Assessment of Crystalloid and Colloid Volume Kinetics During Isoflurane Anesthesia in Cats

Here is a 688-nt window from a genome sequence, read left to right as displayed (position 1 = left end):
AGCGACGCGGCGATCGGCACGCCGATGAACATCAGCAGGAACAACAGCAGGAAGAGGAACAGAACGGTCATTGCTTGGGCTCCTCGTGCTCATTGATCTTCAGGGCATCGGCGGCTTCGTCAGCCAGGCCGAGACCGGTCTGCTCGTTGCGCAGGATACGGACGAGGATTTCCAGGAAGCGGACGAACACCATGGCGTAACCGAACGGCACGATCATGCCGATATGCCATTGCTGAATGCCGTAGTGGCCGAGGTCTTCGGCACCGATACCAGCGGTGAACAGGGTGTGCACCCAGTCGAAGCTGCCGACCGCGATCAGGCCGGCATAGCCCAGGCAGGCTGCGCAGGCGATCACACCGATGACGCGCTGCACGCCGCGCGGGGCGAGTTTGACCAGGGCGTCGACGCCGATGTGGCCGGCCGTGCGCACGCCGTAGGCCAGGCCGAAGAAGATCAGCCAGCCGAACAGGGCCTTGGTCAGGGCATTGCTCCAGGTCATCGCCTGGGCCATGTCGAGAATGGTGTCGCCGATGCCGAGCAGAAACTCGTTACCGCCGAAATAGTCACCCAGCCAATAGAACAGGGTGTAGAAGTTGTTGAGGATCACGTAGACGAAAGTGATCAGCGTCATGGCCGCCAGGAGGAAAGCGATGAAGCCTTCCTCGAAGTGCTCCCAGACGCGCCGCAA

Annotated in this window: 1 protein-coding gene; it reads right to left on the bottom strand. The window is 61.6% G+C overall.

Fluid therapy is constantly evolving with new information that challenges current clinical practice. Intravenous fluid therapy in the perioperative and critical care settings can help preserve effective circulating blood volume to maintain systemic tissue perfusion and adequate cellular oxygen delivery. However, inappropriate use of fluid therapy can also result in inadequate resuscitation leading to tissue hypoperfusion or excessive fluid administration leading to tissue edema. General anesthesia can have profound effects on cardiovascular stability and the ideal fluid prescription in the perioperative setting remains a topic of debate. Volume kinetic analysis is an innovative adaptation of traditional pharmacokinetic principles that allows IV fluids to be studied like pharmaceutical drugs, providing new information on their volume of distributions, elimination rates, and half-lives under various physiological conditions. This research project investigated the volume kinetics of a balanced crystalloid solution (20 mL/kg Plasma-Lyte A) and a colloid solution (5 mL/kg 6% tetrastarch 130/0.4) administered over 15 minutes on separate occasions in healthy cats under general anesthesia. Overall fluid elimination under anesthesia is markedly reduced for both fluid types, leading to prolonged elimination half-lives. Volume kinetic analysis suggests that a bolus of Plasma-Lyte A resulted in significant fluid retention and relatively short plasma expansion effects, whereas 6% tetrastarch achieved similar plasma expansion with more sustained effect. In addition, a novel non-invasive 3-dimensional bladder volume estimation method that utilizes bladder circumference tracings obtained from orthogonal bladder ultrasonographic images was assessed and validated for bladder volume estimation. This method may be used to obtain urinary excretion non-invasively for future volume kinetic studies. The agreement between bladder volume estimation using the novel 3-dimensional method was demonstrated against a previously published linear bladder dimension formula and actual measured bladder volumes.